A Regretful Note to Readers

Image: Gabi and Jojo say, “Time to get up from the desk, Rabbi!”

Regular readers have noticed that I am posting less often. Some have pointed out typos and errors recently. I’m grateful for your readership, and appreciate the assistance in catching mistakes. Many of the mistakes recently have come from hastily written materials that I later edit on my cell phone, lying down. 

The state of my body, especially sciatica which has become near-constant, means that I need to ration my time at the computer very carefully. I now prepare and teach two classes a week at the computer, including email support and a Facebook discussion group. I write divrei Torah regularly for the quarterly CCAR Newsletter. 

I  find that I have to cut back somewhere on the time I spend at my desk. I think this blog is the most responsible place to make one of those cuts.

I will continue to post occasionally and to develop entries that serve my original goal, which was to provide plainly worded brief explanations of Jewish life for those who need answers. Judging from the traffic from search engines of roughly 600 visits here per day, this blog will continue to serve the Jewish People by that means. 

I won’t stop doing other posts entirely, but they will be less frequent. I hope you will understand.

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Rabbi Ruth Adar is a teaching rabbi in San Leandro, CA. She has many hats: rabbi, granny, and ham radio operator K6RAV. She blogs at http://coffeeshoprabbi.com/ and teaches at Jewish Gateways in Albany, CA.

24 thoughts on “A Regretful Note to Readers”

  1. I like that you are going to do what you need for your health, but I will miss the posts. I will watch for them and treasure each one that much more!

  2. Your posts have made a difference in my life as a Jew who is returning to the religion in a more serious way.

    Your health is paramount and your archived material is a treasure trove for all of us who want to learn or reinforce what it means to be a Jew. Therefore, you are still a click away.

    Thank you.

  3. I’ll miss your wisdom but your health is much more important. Your followers will be ready to read your new posts when you’re ready to post them. Stay safe and may God bless you.

  4. I appreciate all that you have given us…a wealth of posts already. I also appreciate the need to conserve resources. We’d rather have you in better health and happier with fewer posts. I applaud your willingness to take care of you. All blessings!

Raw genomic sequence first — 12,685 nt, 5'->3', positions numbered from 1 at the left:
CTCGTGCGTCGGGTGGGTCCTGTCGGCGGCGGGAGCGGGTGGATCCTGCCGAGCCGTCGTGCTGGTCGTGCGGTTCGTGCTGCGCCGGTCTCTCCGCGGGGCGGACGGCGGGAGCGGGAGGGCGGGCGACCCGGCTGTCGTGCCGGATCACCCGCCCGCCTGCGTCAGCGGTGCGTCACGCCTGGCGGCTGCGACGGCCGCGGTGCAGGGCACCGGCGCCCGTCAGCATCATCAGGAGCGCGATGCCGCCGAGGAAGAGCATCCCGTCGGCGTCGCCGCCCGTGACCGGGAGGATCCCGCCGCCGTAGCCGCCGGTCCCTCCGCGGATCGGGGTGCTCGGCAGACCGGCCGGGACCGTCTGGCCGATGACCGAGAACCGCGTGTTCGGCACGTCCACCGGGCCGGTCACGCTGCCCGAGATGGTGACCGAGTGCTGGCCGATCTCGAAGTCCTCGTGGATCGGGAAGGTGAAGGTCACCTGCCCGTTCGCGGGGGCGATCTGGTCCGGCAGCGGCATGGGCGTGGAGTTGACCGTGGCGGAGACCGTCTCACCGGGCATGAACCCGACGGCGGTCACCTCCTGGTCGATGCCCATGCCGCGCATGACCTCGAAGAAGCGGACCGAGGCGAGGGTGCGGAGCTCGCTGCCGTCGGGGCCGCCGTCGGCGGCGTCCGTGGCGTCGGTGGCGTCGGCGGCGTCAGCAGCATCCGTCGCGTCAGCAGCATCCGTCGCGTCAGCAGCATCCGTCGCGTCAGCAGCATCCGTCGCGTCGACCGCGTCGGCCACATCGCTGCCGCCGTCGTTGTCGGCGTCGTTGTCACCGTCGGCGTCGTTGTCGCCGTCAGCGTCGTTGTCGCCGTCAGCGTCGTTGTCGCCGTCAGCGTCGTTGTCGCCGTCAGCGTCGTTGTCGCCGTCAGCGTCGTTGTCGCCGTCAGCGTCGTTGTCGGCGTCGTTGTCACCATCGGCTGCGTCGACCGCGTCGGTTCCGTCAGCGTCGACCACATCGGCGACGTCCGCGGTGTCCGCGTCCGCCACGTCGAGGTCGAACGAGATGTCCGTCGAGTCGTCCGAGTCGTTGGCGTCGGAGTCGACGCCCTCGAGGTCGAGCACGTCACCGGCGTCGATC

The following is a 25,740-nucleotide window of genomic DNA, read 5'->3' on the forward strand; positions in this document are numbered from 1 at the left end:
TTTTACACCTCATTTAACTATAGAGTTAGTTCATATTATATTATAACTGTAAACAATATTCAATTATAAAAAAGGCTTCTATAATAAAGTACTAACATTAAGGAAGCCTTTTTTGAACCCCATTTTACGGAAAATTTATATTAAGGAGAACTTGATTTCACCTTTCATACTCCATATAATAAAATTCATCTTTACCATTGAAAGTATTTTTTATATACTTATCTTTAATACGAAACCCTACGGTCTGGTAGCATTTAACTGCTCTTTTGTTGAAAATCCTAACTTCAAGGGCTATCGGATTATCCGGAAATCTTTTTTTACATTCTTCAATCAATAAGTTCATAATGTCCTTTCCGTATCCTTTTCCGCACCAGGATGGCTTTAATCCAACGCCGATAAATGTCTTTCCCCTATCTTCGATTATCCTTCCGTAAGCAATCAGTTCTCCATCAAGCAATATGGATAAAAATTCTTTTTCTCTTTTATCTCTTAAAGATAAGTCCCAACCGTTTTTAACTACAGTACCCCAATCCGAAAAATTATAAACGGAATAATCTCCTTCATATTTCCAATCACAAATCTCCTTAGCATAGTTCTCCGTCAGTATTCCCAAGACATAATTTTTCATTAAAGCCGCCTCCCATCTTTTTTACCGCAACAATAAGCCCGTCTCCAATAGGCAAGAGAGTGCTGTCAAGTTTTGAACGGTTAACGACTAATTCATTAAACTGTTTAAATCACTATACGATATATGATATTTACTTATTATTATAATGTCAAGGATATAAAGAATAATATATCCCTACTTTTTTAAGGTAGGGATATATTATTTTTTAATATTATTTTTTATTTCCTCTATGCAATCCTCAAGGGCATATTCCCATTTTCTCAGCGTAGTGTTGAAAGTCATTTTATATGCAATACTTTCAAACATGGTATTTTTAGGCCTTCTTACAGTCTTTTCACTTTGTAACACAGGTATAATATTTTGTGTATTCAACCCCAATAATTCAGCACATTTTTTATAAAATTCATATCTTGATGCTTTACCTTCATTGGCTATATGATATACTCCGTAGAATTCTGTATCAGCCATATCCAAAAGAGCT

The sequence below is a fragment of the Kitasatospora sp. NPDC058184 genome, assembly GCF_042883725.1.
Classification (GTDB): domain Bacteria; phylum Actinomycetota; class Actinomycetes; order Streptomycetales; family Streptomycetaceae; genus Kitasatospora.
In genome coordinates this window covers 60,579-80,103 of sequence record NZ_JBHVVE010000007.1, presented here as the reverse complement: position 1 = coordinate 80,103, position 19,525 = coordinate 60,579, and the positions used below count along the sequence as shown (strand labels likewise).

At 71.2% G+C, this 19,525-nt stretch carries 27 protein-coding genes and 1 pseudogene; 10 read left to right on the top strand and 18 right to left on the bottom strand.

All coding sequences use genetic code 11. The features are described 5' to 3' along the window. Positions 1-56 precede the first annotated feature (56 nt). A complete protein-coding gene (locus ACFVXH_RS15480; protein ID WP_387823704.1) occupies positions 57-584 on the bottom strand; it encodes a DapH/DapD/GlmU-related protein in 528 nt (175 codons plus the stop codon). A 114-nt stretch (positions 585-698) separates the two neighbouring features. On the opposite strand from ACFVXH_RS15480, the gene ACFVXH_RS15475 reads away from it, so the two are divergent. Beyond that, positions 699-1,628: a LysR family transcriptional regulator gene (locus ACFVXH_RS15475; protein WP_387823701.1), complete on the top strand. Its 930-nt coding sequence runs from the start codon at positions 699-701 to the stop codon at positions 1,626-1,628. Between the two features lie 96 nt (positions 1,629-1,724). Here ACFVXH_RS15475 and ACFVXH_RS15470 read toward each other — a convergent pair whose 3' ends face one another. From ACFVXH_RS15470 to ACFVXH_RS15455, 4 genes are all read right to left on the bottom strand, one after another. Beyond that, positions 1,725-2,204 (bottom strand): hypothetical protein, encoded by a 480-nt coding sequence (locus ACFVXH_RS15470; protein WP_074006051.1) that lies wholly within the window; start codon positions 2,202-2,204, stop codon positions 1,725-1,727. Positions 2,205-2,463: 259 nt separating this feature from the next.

5. Best wishes for better and more comfortable days ahead, Rabbi Adar. I will miss your regular posts and hope you feel up to resuming them in the not-too-distant future, but absolutely you need to take care of yourself. Refuah shleimah!

  6. Your health comes first! We understand, and as someone with chronic pain I DEFINITELY understand! Pacing, breaks, self-care is so vital. Produce content on your body and brain’s own time, we’ll be here loving it regardless of when it’s posted!

  7. I have severe chronic pain, too, with sciatica being one major part of the puzzle, so I understand what you need to do and why you need to do it. I will always pray for you, that your pain is as tolerable as possible (no mean feat, I know) and that you are always able to share your tremendous intellect with all of us as often as you are able. Your insights are invaluable, Rabbi Ruth; you have such a gift for enlightening us all.

    Off-topic, I know, but I want you to know how deeply, DEEPLY grateful my family is to you for recommending the TravelScoot for my sister. It has been a *tremendous* LIFE-CHANGER! <3

  8. Blessings to you, Rabbi. I have enjoyed reading your posts and the few times we have commented back and forth together. My prayers for you to find comfort in all the connections you have made and know that all of us who read your blog understand and will miss you.

  9. I’m glad that you are taking care of your self, which can serve as yet another role model and inspiration for those who read your columns. When I began to study in seminary and people asked me what are you gonna do with your ordination?, I thought of you. That I would sit in a coffee shop and learn with whoever would come by. Did you actually do that? I still have that goal, and I will blog when I start doing it. But is far as I’m concerned you are the Coffee shop Rabbi.
    Refuah shleyma bekarov!! Rabbi Shulamit

  10. It takes tremendous energy, dtermination, and courage to power through pain. You give so generously. Please take care of you. Sending wishes for pain relief, healing, and love.

  11. As someone who also struggles with chronic pain, I understand that you simply have no choice but to give up certain demands. Sending you love and hope for better days. And, for what it’s worth, I have learned much about Jewish traditions and faith through your blog.

  12. Sometimes you just need to prioritize your health. Thank you for modeling something many of us find challenging. Ultimately, none of us can give from an empty basket.

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